You can sum up the reason with just one name – not iPhone, not iPad, but ARM. ARM, the microprocessor company, is behind processor architectures powering not only Apple mobile devices but Android, Linux, and Symbian mobiles and soon more tablets and netbook-style devices. NVIDIA is even using ARM brains in their new architectures. Add all of those devices together, and you have a huge critical mass. In fact, look globally and beyond the Apple MacBook-infested Brooklyn and Bay Area coffee shop, and a huge chunk of the world’s population is using mobile devices before what has traditionally been considered computers. That means a world beyond x86 – the world where Flash has thrived.

Adobe’s answer to all of this is something it calls the Open Screen Project, which isn’t entirely open, isn’t really a project, but does, um, involve screens. This line on the about page says it all: “The Adobe® Flash® Platform will provide the consistent runtime environment envisioned by Open Screen Project partners.”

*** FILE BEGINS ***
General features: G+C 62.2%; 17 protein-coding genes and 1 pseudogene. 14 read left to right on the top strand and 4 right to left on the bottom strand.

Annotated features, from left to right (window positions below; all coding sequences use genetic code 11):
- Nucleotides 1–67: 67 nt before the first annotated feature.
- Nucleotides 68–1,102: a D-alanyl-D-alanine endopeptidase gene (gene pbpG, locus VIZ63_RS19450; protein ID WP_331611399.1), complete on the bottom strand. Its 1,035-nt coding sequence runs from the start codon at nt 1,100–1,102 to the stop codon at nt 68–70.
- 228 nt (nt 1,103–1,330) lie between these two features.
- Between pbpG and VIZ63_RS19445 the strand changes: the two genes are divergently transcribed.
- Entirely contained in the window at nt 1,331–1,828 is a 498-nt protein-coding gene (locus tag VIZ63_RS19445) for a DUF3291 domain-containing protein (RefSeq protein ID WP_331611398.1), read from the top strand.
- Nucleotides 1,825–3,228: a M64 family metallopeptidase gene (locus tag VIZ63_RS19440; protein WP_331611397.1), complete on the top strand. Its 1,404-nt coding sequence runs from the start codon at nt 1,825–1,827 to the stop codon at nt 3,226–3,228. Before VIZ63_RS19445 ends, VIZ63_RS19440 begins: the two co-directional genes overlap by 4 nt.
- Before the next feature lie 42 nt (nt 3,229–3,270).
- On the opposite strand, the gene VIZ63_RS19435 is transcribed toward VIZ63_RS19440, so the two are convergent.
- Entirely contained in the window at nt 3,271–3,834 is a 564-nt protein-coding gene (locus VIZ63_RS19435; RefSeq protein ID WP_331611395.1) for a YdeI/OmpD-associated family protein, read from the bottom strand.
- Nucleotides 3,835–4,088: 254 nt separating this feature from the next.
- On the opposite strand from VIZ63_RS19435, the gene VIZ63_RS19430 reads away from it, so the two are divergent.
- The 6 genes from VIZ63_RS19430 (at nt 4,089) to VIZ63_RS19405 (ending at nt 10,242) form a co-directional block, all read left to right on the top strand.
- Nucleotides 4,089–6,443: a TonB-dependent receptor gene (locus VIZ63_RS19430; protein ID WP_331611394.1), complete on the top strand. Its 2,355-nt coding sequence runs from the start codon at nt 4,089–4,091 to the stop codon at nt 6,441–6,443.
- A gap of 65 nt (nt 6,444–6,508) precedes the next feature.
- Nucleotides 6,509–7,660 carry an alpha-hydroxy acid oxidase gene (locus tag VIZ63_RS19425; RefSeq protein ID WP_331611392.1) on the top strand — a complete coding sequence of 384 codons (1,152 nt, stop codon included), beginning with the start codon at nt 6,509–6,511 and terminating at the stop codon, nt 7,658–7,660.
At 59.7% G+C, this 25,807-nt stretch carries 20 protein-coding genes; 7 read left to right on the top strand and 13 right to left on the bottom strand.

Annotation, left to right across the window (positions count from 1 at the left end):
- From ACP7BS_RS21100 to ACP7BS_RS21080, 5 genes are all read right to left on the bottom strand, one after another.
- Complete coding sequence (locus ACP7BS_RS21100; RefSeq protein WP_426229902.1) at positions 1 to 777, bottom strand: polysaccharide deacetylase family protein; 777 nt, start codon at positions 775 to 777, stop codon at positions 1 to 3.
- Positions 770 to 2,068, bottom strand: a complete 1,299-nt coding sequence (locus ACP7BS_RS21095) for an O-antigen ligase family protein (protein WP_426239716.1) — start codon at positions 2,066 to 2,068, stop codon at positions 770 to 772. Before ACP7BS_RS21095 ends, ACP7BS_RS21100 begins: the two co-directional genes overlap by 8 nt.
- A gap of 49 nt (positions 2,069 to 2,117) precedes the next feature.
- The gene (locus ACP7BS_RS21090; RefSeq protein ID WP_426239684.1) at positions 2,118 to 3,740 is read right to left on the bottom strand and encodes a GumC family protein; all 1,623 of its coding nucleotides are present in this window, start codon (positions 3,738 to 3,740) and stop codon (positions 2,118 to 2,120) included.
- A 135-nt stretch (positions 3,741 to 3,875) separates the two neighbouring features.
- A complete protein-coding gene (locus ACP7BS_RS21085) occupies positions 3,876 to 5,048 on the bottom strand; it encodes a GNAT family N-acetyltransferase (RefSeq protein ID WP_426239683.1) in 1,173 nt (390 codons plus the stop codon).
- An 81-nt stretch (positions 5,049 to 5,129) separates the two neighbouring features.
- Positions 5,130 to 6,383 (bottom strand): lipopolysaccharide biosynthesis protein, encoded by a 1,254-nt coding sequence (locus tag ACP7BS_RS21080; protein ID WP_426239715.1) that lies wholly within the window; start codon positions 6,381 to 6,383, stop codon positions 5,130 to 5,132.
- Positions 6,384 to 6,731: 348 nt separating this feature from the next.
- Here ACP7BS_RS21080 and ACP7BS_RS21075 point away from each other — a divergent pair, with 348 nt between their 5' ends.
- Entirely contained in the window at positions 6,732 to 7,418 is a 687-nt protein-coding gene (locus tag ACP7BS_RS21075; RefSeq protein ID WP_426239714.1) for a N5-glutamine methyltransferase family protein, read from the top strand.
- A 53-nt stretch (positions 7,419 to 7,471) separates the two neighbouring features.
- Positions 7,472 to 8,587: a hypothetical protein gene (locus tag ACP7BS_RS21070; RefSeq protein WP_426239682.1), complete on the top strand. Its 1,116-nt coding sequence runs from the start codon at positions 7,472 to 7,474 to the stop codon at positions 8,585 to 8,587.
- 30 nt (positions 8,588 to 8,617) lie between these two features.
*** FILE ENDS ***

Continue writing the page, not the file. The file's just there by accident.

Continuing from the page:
With a variety of mobile devices, Adobe hopes that Flash and AIR, along with underlying video codecs and the SWF and FLV formats, will be the common denominator, in the same way that the Flash Player became the common denominator for audio and video playback, emerging from a sea of competing formats and players in the late 90s.

Open Screen Project does represent a change from the status quo. Specifically, there are substantive changes Adobe is making that could be considered more “open”:

1. No more SWF / FLV-FL4 license.
2. No more Flash Player / AIR license – even on mobile.
3. The creation of public frameworks and APIs for creating pluggable video support in players and even porting the Flash player.

It is fair to call some of Adobe’s Flash crown jewels license-free, though certainly this is still a far cry from having a truly open-source Flash or AIR framework. (Oddly, what Adobe did open source was the framework on which support for their player can be built, which is a bit like advertising free cheeseburgers, giving people the paper wrapping and napkins for free, and then charging them for the cheeseburger. Then again, if you’re McDonald’s, it’s hard to blame you for that.)